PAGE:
Do you enjoy food? Or music? What about both at the same time? Can you handle that concept?
This weekend, folks at The Davis Dirt will put on the Street Food Rodeo, which will take place Friday, June 1 from 4 to 10 p.m. on 6th and G street. Nine food vendors will be serving their own fresh-cooked and affordable culinary creations, five local bands will be playing reggae, folk and jazz and there will be opportunities for rodeo-themed face painting. Best of all, admission will be free.
“We are anticipating a crowd of at least a thousand people,” said Annie Meckstorck, one of the co-founders and editors of The Davis Dirt, a monthly publication that brings news of local music, food and art events to the community. “We know the town wants good food. This is a way for us to bring something delicious to Davis to benefit a good cause.”
The proceeds from the event will go toward the Davis School Garden Program which aims to educate youth — through garden-based learning — about how food choices can connect with personal health and their community.
“Every school in Davis has a garden program. It helps kids keep in touch with where their food comes from,” Meckstorck said. “We wanted to benefit a program that involved food so it sort of happened all at once.”
Providing the context for all the the culinary excitement, five local bands are lined up to play 45-minute sets, including Jenny Lynn & Her Real Gone Daddies, Tha Dirt Feelin’, Belle Francisco, Zuhg and The Souterrain.
Consistent with the goal of bringing tasty and unusual food to Davis, Rodeo will serve items such as tacos made from fresh, handmade tortillas, pizza baked on a mobile brick oven, handmade churros (with gluten-free options), fresh paella and kombucha. Wondering where these unique food stands are on the regular and why they’ve never been in Davis?
“The vendors are excited to come to Davis because food trucks aren’t usually allowed here,” Meckstorck said.
An article of the City of Davis Municipal Code prohibits any vehicle with food items for sale from staying in the same location for over ten minutes. So, unlike cities like San Francisco and Los Angeles, which have a thriving community of truck owners and devoted customers, food trucks have yet to become a part of culture in Davis and the surrounding community.
Davis Dirt has attained the necessary permits to allow the vendors to stay for the Rodeo.
“Many of the vendors that are coming are locals but also ones we didn’t even know existed,” Meckstrock said. “We hand-picked several vendors to come after lots of research, but many came to us that we had never heard of.”
One vendor, Cava Gourmet Funnel Cakes has put a unique spin on the funnel cake made popular by carnivals and county fairs alike.
“We’ve shrunk it, so that it’s only four inches across, making the portions easier for one person to eat alone,” said Anthony Padua, master of funnel cakes and the founder of the business he’d been conceptualizing since his sophomore year in college. “It leaves room to make them more personable than just a huge-ass dessert.”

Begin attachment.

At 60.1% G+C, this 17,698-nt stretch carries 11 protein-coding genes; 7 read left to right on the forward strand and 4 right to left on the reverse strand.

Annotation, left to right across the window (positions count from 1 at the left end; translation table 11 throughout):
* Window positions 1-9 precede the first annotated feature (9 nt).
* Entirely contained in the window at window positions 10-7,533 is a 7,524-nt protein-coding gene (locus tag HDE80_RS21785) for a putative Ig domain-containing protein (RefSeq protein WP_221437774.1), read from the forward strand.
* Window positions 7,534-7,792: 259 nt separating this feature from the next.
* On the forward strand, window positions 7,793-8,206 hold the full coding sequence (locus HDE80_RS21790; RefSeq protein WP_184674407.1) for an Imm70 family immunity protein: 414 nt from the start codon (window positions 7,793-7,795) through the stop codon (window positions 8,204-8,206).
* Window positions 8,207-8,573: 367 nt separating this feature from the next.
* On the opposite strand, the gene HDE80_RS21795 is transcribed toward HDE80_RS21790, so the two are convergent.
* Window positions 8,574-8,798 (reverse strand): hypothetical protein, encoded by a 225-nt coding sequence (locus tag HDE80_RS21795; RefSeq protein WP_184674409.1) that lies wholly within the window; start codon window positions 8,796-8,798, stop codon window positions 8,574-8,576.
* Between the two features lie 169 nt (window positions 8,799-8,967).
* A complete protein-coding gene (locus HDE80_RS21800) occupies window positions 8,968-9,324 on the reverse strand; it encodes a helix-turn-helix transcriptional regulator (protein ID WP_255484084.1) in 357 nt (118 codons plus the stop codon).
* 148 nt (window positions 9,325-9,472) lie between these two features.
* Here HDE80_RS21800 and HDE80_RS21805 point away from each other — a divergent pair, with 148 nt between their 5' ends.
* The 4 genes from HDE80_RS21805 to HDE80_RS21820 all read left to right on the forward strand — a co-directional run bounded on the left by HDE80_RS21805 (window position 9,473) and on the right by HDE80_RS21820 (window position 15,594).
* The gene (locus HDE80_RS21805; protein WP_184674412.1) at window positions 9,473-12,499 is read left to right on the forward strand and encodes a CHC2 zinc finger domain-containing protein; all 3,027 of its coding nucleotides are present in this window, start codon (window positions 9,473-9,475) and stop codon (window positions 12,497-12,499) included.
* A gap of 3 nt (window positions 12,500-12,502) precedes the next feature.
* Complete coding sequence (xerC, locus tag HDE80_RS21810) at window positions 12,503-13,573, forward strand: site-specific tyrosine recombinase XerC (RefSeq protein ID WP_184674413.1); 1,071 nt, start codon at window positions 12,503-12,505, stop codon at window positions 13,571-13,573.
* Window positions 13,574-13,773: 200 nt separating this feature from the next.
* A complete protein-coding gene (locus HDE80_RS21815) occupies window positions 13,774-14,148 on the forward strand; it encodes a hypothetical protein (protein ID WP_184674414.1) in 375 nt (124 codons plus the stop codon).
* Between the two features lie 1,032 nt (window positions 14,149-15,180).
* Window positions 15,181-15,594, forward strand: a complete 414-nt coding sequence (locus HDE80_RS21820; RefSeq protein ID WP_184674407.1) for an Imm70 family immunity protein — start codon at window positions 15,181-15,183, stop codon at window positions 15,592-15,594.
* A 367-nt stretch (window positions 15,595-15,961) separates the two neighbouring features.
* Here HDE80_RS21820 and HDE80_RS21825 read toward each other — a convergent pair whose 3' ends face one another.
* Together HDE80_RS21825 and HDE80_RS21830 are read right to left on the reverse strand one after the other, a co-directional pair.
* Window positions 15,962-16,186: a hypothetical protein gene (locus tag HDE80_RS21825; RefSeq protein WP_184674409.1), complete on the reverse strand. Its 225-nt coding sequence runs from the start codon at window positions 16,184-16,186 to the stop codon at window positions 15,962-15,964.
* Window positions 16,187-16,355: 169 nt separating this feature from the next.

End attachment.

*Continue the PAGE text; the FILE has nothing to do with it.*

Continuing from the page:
After finding the best batter mix for the funnel cake itself, Padua directed his focus toward toppings. Each funnel cake, which costs $6 or two for $10, is accompanied by such an array of flavor combinations that the funnel cake itself turns into more of an edible plate.
“The Strawberry Blitz has fresh strawberries on top with a citrus cream cheese filling,” Padua said. “Then we added a vanilla cookie crumble and some Ghirardelli-chocolate covered bacon.”
Sold? Not yet?
“We also have one called the Baked Alaskan,” Padua said. “We took a cupcake mold and made a parfait of half-cappuccino and half-vanilla yogurt then covered the whole thing with an almond meringue so that it forms an igloo — hot on the outside and cold on the inside. It’s then drizzled with caramel sauce.”
Oh, and the funnel cake is underneath all of that.
Another vendor coming to the Rodeo is Fuzion Eatz which serves gyros in a non-traditional fashion.
“We make it a point to make things irregular,” said Jeremy Lopez, co-founder. “We combine foods that usually don’t go together. For instance, the Kamikaze has romaine, grilled tomatoes, bell peppers, onions, lamb, sprinkled with scallions and topped with pickled mango ranch sauce.”
Lopez’s business is relatively young, only having been around since July 2011. Like many young food businesses, he and his partners pay close attention to customer feedback and try to incorporate their ideas and opinions into the menu.
“Once in a while we taste something and think, ‘That would be really good with something I thought about last week,’” Lopez said. “So we’ll try it and see what response it gets. Our menu has five items that are concrete and every so often we’ll add something new.”
Also at the event will be the Davis Food Co-op’s Saturday beer tasting which will be moved outside to be included in the festivities.
“This way, you can get your food and enjoy a cold beer in the beer garden at the same time,” said Melanie Gentles, co-founder and editor of the Davis Dirt along with Meckstrock. “Also, there will be free valet bike parking in the same area. There is space behind the Co-op’s teaching kitchen which will be blocked off and turned into bike parking.”
In addition to serving tasty food, the Davis Dirt plans to make the Rodeo a low-waste event. Visitors are asked to show up to the festivities with their own reusable dishware.
LANI CHAN can be reached at email@example.com.